That’s when I got hit with the lawsuit from my fuckwit brother. I had good lawyers but I left them to their own devices. They eventually painted themselves into a corner at the hearing and then the trial. Walter junior walked away with the bulk of my savings four months after my wife walked away with her trust and the house. And shit only went downhill from there. Empty bottles, a string of bad relationships with women desperately plucked from local bars, and finally a DUI led me to the program.

It took a year to dig myself out completely. Two weeks ago I hit six months clean and I landed a job that put me back into an apartment where I didn’t need to fall asleep while listening to gender-dubious prostitutes get ass fucked by fat, cigar smoking dock workers. I’d had a bad ride, just like Walter Jr. did down that hill, but I was finally coming out of it.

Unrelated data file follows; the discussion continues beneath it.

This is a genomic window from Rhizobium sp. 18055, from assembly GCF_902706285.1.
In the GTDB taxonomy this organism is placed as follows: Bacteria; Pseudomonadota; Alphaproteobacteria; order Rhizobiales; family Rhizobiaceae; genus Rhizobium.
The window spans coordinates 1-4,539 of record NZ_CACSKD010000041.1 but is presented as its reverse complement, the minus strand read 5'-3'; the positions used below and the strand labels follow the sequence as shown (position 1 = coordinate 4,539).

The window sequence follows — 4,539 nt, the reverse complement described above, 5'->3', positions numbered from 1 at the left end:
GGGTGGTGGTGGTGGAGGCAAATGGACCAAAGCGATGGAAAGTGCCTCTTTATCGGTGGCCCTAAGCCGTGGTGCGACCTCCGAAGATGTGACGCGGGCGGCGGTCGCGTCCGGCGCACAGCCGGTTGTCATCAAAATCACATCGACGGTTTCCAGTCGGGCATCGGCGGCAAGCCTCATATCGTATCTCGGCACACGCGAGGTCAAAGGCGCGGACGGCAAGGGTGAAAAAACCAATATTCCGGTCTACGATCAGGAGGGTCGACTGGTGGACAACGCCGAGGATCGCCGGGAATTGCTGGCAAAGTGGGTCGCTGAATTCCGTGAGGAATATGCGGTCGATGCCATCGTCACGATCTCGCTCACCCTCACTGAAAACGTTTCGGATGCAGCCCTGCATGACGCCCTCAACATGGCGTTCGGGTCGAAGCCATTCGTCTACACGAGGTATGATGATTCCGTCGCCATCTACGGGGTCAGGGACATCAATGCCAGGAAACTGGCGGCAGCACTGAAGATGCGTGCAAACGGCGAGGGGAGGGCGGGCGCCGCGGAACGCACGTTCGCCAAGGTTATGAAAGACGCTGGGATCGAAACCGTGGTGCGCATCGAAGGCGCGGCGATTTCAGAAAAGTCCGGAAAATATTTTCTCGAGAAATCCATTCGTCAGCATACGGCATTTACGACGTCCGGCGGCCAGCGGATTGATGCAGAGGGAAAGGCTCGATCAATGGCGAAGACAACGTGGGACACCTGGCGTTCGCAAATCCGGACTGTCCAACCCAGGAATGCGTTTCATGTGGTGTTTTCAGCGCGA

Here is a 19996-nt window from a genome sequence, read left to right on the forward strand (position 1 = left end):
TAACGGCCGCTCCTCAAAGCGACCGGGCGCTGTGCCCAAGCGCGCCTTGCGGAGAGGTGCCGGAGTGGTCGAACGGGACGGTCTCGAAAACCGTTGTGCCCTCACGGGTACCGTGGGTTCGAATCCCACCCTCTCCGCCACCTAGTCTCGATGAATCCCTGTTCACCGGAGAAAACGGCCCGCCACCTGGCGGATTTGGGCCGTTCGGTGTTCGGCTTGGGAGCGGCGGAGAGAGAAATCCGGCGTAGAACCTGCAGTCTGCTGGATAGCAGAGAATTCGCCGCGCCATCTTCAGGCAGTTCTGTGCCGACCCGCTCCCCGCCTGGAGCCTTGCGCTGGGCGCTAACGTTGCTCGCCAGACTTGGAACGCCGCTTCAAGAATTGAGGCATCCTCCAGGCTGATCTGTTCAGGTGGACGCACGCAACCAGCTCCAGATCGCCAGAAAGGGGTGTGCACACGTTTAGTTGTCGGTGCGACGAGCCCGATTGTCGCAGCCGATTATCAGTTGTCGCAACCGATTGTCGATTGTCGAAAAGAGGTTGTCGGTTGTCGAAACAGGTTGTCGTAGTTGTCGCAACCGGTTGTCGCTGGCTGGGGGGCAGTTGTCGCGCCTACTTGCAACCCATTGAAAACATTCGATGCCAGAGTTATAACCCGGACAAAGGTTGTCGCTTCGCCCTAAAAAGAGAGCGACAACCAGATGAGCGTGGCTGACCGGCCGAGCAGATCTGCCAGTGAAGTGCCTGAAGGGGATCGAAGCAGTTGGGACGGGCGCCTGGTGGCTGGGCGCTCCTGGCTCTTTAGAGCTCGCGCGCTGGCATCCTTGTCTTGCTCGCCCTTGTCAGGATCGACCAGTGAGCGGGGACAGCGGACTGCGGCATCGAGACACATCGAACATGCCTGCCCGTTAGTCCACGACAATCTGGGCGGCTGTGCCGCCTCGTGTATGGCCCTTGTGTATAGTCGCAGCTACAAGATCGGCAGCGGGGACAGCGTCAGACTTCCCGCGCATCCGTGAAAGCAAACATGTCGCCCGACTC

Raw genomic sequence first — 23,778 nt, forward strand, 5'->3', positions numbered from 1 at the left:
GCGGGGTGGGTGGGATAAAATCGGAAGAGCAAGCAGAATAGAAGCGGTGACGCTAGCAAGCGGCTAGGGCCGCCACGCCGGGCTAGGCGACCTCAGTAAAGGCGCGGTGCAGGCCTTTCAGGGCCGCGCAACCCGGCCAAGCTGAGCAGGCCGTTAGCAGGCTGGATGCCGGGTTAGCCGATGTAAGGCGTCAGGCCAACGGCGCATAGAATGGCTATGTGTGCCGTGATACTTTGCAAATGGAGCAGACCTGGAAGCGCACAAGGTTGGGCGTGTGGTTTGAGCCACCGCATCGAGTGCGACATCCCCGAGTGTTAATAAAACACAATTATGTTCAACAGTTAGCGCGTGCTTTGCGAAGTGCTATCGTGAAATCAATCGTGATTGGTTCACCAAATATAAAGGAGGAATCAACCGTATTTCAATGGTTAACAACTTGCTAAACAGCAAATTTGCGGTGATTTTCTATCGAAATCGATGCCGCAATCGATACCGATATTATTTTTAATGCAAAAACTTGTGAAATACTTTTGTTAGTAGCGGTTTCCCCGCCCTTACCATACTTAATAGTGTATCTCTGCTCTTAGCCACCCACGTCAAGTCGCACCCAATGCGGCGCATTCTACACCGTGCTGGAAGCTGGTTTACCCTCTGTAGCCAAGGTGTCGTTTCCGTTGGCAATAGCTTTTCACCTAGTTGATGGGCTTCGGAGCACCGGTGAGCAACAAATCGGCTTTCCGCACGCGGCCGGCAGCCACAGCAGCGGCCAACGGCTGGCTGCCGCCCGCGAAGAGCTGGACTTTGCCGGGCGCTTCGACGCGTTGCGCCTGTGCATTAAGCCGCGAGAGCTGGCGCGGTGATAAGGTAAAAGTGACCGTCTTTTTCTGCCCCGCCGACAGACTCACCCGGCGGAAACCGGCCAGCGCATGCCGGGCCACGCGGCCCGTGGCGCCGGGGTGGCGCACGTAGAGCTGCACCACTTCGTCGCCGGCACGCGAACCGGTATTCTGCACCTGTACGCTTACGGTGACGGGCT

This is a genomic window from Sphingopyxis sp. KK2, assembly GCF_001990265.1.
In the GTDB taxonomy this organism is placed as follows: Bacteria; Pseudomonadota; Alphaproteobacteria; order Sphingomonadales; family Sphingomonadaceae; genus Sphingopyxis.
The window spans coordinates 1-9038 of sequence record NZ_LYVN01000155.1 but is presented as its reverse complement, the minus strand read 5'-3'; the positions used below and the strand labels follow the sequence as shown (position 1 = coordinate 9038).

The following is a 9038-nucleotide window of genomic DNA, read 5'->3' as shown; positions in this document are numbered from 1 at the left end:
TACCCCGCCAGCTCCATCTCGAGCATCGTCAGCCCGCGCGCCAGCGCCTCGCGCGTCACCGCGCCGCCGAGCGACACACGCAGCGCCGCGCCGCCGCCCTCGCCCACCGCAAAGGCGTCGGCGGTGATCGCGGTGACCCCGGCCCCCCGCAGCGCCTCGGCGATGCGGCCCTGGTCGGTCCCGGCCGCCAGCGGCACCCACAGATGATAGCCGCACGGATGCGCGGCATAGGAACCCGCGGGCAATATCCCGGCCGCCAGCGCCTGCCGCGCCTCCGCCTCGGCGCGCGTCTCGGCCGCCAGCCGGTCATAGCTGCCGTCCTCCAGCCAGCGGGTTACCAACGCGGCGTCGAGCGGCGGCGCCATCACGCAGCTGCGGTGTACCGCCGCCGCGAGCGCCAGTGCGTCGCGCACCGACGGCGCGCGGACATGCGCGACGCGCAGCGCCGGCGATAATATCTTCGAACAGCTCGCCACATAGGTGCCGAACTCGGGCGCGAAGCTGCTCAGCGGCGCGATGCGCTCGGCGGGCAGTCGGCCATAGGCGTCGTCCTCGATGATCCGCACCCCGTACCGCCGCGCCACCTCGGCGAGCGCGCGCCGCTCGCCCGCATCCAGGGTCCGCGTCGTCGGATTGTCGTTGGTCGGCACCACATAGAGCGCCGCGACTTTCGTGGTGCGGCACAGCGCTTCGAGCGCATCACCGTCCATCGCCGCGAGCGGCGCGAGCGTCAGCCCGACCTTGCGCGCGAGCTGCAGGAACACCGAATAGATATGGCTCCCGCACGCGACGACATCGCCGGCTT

It was last Tuesday as I was driving home from an AA/NA meeting that my car just stopped responding. The wheel locked and I could hear the accelerator ramping up. It was a piece-of-shit Buick similar to the one my grandfather had bought new in the 70’s. There was no computer system to glitch out, or fancy digital connections to the machinery, but somehow the engine roared as I pressed the brake into the floor and ensured that my feet were far clear of the gas pedal. One moment I was reaching for the e-brake and then next I was waking up as if from a long restless dream.